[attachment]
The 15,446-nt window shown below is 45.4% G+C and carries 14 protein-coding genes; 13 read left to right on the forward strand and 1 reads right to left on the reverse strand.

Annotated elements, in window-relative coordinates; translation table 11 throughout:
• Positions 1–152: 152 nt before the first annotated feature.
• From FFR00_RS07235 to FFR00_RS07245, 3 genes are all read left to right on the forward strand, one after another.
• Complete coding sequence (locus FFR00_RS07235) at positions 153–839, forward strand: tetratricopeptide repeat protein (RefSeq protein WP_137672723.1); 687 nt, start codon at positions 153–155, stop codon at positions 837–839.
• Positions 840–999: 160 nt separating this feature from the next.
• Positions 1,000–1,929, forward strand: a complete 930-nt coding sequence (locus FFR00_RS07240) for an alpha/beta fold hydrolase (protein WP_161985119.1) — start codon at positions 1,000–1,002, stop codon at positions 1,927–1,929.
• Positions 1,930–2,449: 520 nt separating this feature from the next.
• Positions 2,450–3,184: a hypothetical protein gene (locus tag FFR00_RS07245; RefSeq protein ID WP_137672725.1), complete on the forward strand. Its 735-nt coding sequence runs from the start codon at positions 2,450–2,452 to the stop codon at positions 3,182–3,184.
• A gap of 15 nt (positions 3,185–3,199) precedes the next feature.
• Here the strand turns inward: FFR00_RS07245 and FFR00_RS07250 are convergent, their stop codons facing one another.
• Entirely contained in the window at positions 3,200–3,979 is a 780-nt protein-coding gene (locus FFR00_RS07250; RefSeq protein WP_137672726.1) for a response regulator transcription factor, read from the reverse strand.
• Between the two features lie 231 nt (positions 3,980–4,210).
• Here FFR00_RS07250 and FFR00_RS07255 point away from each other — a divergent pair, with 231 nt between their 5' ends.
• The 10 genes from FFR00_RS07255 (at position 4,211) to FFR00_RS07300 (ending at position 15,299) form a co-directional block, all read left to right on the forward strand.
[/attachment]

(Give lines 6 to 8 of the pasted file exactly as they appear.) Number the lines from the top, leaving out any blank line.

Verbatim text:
• Positions 840–999: 160 nt separating this feature from the next.
• Positions 1,000–1,929, forward strand: a complete 930-nt coding sequence (locus FFR00_RS07240) for an alpha/beta fold hydrolase (protein WP_161985119.1) — start codon at positions 1,000–1,002, stop codon at positions 1,927–1,929.
• Positions 1,930–2,449: 520 nt separating this feature from the next.